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December 27, 1996

 

 

Mr. F. William Valentino
President and Acting Chairman
NYS Energy Research and Development Authority
Corporate Plaza West
286 Washington Avenue Extension
Albany, NY 12203-6399

The staff of the Committee on Open Government is authorized to issue advisory opinions. The ensuing staff advisory opinion is based solely upon the information presented in your correspondence.

Dear Mr. Valentino:

I have received your letter of November 21, as well as the materials attached to it. Please accept my apologies for the delay in response.

You have sought an advisory opinion concerning a request made under the Freedom of Information Law relating to records identifying employees of the New York State Energy Research and Development Authority (NYSERDA) who are or may be eligible for the early retirement incentive. The applicant for the records, Mr. Peter Henner, has contended that the information sought "is clearly relevant to the performance of duties of a public employee" and should, therefore, be disclosed. Your view, however, "is that the names -- and associated personal information in the form of birth dates and ages as of a particular date -- of persons who might be eligible for the early retirement incentive, but have not given notice of or otherwise made public an interest in taking advantage of it, is entirely unrelated to the performance of their duties" and may be withheld.

While I am unaware of any judicial decision that deals squarely with the issue, I would agree that the information in question may be withheld. In this regard, I offer the following comments.

First, as a general matter, the Freedom of Information Law is based upon a presumption of access. Stated differently, all records of an agency are available, except to the extent that records or portions thereof fall within one or more grounds for denial appearing in §87(2)(a) through (i) of the Law.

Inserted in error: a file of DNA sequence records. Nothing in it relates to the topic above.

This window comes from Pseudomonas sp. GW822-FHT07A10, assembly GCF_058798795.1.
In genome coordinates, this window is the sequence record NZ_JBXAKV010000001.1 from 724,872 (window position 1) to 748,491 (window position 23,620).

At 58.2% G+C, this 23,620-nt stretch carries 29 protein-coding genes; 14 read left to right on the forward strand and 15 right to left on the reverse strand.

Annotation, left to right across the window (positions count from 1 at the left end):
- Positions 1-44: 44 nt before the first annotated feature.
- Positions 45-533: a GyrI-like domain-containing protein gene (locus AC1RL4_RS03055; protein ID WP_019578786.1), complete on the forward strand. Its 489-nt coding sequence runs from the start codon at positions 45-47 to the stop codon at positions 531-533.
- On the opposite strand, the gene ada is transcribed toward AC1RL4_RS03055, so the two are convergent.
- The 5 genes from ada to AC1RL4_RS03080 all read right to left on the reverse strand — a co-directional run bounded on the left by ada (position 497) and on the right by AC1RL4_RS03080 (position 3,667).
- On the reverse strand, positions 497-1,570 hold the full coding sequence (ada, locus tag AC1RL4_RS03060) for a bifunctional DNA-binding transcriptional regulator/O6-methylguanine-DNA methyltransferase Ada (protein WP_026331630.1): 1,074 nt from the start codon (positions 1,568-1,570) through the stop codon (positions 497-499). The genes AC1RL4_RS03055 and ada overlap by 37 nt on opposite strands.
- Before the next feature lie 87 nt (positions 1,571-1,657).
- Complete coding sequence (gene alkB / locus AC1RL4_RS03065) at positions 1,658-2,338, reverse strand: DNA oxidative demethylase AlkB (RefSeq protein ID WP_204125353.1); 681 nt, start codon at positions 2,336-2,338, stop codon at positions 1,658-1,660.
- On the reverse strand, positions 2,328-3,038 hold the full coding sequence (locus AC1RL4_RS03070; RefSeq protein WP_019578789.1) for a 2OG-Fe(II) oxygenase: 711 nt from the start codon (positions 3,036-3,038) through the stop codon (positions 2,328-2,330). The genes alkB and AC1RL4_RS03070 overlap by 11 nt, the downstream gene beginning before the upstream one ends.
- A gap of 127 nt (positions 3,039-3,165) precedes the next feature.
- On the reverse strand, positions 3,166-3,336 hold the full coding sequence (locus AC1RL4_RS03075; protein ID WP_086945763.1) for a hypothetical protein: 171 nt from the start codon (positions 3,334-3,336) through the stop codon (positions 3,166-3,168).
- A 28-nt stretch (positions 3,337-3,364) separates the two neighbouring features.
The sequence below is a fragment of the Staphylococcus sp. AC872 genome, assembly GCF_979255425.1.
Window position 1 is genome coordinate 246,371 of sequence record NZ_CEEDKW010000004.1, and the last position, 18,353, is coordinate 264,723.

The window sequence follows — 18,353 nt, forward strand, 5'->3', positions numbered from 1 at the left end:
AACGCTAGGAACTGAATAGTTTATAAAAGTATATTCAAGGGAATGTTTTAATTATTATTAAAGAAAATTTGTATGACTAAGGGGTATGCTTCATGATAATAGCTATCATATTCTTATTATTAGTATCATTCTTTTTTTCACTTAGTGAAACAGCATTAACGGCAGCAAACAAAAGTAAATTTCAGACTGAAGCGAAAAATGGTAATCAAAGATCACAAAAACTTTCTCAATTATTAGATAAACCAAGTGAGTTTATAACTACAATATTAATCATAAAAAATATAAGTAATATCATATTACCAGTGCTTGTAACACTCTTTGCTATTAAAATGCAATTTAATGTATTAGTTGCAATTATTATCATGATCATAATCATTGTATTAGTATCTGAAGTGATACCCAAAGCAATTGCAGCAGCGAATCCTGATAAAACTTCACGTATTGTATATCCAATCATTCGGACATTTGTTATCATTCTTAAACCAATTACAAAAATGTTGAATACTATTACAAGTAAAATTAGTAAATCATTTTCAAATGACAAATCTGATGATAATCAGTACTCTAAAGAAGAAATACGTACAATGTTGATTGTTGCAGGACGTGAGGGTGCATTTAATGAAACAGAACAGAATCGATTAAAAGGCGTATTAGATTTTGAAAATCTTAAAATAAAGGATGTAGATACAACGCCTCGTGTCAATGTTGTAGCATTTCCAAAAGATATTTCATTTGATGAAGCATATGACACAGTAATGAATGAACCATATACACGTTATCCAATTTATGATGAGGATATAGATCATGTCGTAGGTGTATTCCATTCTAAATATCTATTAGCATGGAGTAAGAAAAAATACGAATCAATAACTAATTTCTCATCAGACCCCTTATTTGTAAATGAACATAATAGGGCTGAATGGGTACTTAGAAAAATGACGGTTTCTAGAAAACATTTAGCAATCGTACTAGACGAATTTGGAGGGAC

Second, as you are aware, the issue is whether disclosure of the information sought would constitute an unwarranted invasion of personal privacy pursuant to §87(2)(b) of the Freedom of Information Law. Although subjective judgments must often of necessity be made when questions concerning privacy arise, the courts have provided substantial direction regarding the privacy of public employees. It is clear that public employees enjoy a lesser degree of privacy than others, for it has been found in various contexts that public employees are required to be more accountable than others. The courts have found that, as a general rule, records that are relevant to the performance of a public employee's official duties are available, for disclosure in such instances would result in a permissible rather than an unwarranted invasion of personal privacy [see e.g., Farrell v. Village Board of Trustees, 372 NYS 2d 905 (1975); Gannett Co. v. County of Monroe, 59 AD 2d 309 (1977), aff'd 45 NY 2d 954 (1978); Sinicropi v. County of Nassau, 76 AD 2d 838 (1980); Geneva Printing Co. and Donald C. Hadley v. Village of Lyons, Sup. Ct., Wayne Cty., March 25, 1981; Montes v. State, 406 NYS 2d 664 (Court of Claims, 1978); Steinmetz v. Board of Education, East Moriches, Sup. Ct., Suffolk Cty., NYLJ, Oct. 30, 1980); Capital Newspapers v. Burns, 67 NY 2d 562 (1986)]. Conversely, to the extent that records are irrelevant to the performance of one's official duties, it has been found that disclosure would indeed constitute an unwarranted invasion of personal privacy [see e.g., Matter of Wool, Sup. Ct., Nassau Cty., NYLJ, Nov. 22, 1977].

From my perspective, the age of a public employee is largely irrelevant to the performance of one's official duties and, therefore, disclosure of a name or other details that would enable the public to know of one's age would constitute an unwarranted invasion of personal privacy. It is noted that age is among the characteristics appearing in the Human Rights Law that could result in a discrimination claim if used in determining to reject an applicant for employment. Further, having contacted the Department of Civil Service, I was informed that when an individual seeks initial employment with the State of New York or is interviewed, there is no requirement that the applicant provide his or her age or date of birth. In that context, the age of a prospective employee would, by law, be essentially irrelevant to the prospective performance of that person's official duties. In other contexts, it has been advised that personally identifying details based on age may justifiably be withheld based on considerations of privacy. For instance, lists of senior citizens who participate in a municipality's program for the aging or lists of children who participate in a summer recreation program, indicate, by their nature, that certain people fall with small age ranges. In those instances, since a class of persons would be identified by means of age, it has been advised that disclosure would result in an unwarranted invasion of personal privacy.

I recognize that reasonable people frequently have different views, especially when dealing with issues involving personal privacy, and it is emphasized that my opinion is just that, an opinion. While it is not my goal to encourage litigation and I hope that no litigation will be initiated in this instance, only a court could offer unequivocal guidance.

I hope that I have been of assistance.

Sincerely,

 

Robert J. Freeman
Executive Director

RJF:jm

cc: Peter Henner